You may want to re-enable strict-attribute-consistency on the share after completing a one-time migration (such as a remove-share migrate).
The best practice in this case is to rename all NFS-only directories so that they are accessible to CIFS clients. If all directories are renamed, you can keep the strict-attribute-consistency setting for all shares in the volume and support all forms of migration and striping.
Additionally, NFS supports case collisions and CIFS does not. A case collision is two files or directories whose names differ only in case: for example, oneDir and ONEDIR.
Note that NFS clients can create NFS-only directories while the volume is in service. If strict-attribute-consistency is enabled, any such directory-creation (or rename) disables all striping for the directory. It also makes the directory and its contents inaccessible to CIFS clients, regardless of the strict-attribute-consistency setting.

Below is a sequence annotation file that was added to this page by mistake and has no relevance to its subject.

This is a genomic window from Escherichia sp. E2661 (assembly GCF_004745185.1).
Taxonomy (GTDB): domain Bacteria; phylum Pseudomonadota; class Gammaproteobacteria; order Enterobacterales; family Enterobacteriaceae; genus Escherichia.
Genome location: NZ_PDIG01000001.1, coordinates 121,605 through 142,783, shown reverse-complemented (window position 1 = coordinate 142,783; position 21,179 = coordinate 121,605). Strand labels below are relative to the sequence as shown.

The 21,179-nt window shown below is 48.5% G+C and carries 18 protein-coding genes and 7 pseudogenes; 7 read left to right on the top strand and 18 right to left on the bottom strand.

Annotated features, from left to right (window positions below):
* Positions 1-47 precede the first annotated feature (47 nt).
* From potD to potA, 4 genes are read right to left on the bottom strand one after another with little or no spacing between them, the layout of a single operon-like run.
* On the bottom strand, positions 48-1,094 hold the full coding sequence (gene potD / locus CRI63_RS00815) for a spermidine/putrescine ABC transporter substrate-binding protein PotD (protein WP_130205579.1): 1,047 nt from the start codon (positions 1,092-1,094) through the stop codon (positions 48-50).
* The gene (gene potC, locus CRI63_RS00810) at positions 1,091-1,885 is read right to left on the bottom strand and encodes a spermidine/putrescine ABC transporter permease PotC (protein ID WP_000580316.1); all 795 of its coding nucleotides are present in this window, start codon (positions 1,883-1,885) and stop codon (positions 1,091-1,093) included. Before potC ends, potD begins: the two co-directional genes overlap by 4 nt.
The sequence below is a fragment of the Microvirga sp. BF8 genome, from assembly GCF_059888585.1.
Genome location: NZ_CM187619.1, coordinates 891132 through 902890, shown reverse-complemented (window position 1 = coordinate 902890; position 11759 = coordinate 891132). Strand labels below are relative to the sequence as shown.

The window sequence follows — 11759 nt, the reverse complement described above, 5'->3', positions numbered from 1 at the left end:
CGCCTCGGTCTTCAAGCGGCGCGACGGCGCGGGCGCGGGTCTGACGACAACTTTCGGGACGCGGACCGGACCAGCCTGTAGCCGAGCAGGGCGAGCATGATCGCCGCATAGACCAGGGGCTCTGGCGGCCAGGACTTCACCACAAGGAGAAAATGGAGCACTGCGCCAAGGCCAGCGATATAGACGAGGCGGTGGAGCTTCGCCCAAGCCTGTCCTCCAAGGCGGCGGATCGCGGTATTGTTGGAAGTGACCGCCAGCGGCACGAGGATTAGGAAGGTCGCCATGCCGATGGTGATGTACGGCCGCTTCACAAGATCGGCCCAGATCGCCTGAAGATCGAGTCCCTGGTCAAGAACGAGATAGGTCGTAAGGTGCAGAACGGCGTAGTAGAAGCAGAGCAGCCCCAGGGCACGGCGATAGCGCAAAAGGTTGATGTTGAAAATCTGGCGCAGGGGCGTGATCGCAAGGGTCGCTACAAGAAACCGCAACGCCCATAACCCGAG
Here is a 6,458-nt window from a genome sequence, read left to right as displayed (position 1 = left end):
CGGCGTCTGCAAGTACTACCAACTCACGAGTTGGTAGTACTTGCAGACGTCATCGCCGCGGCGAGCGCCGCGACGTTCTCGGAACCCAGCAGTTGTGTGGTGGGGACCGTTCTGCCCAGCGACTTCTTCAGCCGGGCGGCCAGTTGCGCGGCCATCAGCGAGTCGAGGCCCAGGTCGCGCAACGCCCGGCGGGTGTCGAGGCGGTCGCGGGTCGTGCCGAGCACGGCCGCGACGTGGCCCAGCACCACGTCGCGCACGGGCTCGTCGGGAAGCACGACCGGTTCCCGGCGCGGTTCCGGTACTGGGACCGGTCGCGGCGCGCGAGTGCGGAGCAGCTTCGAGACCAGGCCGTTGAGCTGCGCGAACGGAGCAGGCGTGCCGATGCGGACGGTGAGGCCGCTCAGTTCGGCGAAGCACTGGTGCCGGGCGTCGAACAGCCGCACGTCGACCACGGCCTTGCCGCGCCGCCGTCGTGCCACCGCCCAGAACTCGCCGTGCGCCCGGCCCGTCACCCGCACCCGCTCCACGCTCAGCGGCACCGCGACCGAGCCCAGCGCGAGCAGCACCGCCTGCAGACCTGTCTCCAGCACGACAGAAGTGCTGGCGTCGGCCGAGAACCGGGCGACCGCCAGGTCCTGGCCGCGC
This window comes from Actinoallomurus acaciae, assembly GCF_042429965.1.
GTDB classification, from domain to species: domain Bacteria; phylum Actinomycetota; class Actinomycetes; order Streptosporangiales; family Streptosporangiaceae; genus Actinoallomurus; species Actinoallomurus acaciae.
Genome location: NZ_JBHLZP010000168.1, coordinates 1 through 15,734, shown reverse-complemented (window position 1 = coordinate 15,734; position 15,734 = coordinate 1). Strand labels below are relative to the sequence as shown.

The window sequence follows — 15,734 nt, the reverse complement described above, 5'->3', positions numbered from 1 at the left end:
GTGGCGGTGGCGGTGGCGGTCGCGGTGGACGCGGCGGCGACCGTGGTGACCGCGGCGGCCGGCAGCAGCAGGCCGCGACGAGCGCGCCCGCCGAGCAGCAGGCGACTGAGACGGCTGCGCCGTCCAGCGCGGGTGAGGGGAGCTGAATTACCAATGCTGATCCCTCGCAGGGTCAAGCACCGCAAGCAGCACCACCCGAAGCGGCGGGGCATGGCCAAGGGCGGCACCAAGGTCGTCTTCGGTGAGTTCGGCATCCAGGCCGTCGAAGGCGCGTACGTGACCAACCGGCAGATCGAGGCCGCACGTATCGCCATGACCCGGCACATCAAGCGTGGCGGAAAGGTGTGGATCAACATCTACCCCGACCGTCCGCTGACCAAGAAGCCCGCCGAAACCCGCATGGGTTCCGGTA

bstnA(gbl-ns-vol-shr[insur~/claims~precs])# no strict-attribute-consistency
bstnA(gbl-ns-vol-shr[wwmed~/acct~bills])# strict-attribute-consistency
Use the wait-for remove command to wait until a volume-removal or share-removal operation has completed.
wait-for remove namespace vol-path [share] [timeout timeout]
namespace (1-30 characters) is the name of the namespace.
vol-path (1-1024 characters) identifies the volume.
share (optional, 1-64 characters) is the share that is being removed.
timeout (optional, 1-2096) is the timeout value in seconds.
timeout - none, wait indefinitely
When removing a volume with remove namespace ... volume, or a share with remove-share migrate or remove-share nomigrate, you can use the wait-for remove command to wait for the operation to complete. This can be useful for CLI scripts, which you can copy onto the switch (with copy ftp, copy scp, copy {nfs|cifs}, or copy tftp), and run.
If you set a timeout and it expires before the volume or share is removed, the command exits with a warning. To interrupt the wait-for remove command, press <Ctrl-C>.
bstnA> wait-for remove ns21 /vol4
bstnA> wait-for remove ns66 /vol31 rxbills timeout 60
remove namespace ... volume